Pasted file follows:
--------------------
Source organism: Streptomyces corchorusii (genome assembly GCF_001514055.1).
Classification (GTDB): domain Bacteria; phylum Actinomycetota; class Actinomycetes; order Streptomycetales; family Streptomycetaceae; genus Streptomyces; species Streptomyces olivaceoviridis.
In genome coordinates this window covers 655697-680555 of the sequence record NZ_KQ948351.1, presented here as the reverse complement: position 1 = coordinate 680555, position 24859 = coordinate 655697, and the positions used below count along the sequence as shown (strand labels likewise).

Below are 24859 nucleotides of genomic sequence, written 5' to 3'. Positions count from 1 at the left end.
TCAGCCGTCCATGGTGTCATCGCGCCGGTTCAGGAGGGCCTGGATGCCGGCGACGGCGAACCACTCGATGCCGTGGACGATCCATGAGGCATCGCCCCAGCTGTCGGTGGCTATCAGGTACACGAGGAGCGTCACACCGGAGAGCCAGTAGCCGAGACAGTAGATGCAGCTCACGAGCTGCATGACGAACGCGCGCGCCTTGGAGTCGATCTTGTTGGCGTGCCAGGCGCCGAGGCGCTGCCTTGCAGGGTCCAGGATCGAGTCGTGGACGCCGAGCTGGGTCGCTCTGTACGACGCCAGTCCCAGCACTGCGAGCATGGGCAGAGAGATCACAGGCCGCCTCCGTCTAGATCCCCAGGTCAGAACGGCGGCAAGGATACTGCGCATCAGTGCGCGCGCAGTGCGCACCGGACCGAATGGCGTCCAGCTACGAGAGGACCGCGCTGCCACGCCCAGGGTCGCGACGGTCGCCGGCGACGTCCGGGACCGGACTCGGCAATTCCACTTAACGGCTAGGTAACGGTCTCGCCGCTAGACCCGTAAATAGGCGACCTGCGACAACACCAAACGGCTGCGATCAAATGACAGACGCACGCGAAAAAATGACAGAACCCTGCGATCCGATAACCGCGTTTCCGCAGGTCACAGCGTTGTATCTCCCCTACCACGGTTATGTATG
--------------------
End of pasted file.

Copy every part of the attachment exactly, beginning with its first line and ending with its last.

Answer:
Source organism: Streptomyces corchorusii (genome assembly GCF_001514055.1).
Classification (GTDB): domain Bacteria; phylum Actinomycetota; class Actinomycetes; order Streptomycetales; family Streptomycetaceae; genus Streptomyces; species Streptomyces olivaceoviridis.
In genome coordinates this window covers 655697-680555 of the sequence record NZ_KQ948351.1, presented here as the reverse complement: position 1 = coordinate 680555, position 24859 = coordinate 655697, and the positions used below count along the sequence as shown (strand labels likewise).

Below are 24859 nucleotides of genomic sequence, written 5' to 3'. Positions count from 1 at the left end.
TCAGCCGTCCATGGTGTCATCGCGCCGGTTCAGGAGGGCCTGGATGCCGGCGACGGCGAACCACTCGATGCCGTGGACGATCCATGAGGCATCGCCCCAGCTGTCGGTGGCTATCAGGTACACGAGGAGCGTCACACCGGAGAGCCAGTAGCCGAGACAGTAGATGCAGCTCACGAGCTGCATGACGAACGCGCGCGCCTTGGAGTCGATCTTGTTGGCGTGCCAGGCGCCGAGGCGCTGCCTTGCAGGGTCCAGGATCGAGTCGTGGACGCCGAGCTGGGTCGCTCTGTACGACGCCAGTCCCAGCACTGCGAGCATGGGCAGAGAGATCACAGGCCGCCTCCGTCTAGATCCCCAGGTCAGAACGGCGGCAAGGATACTGCGCATCAGTGCGCGCGCAGTGCGCACCGGACCGAATGGCGTCCAGCTACGAGAGGACCGCGCTGCCACGCCCAGGGTCGCGACGGTCGCCGGCGACGTCCGGGACCGGACTCGGCAATTCCACTTAACGGCTAGGTAACGGTCTCGCCGCTAGACCCGTAAATAGGCGACCTGCGACAACACCAAACGGCTGCGATCAAATGACAGACGCACGCGAAAAAATGACAGAACCCTGCGATCCGATAACCGCGTTTCCGCAGGTCACAGCGTTGTATCTCCCCTACCACGGTTATGTATG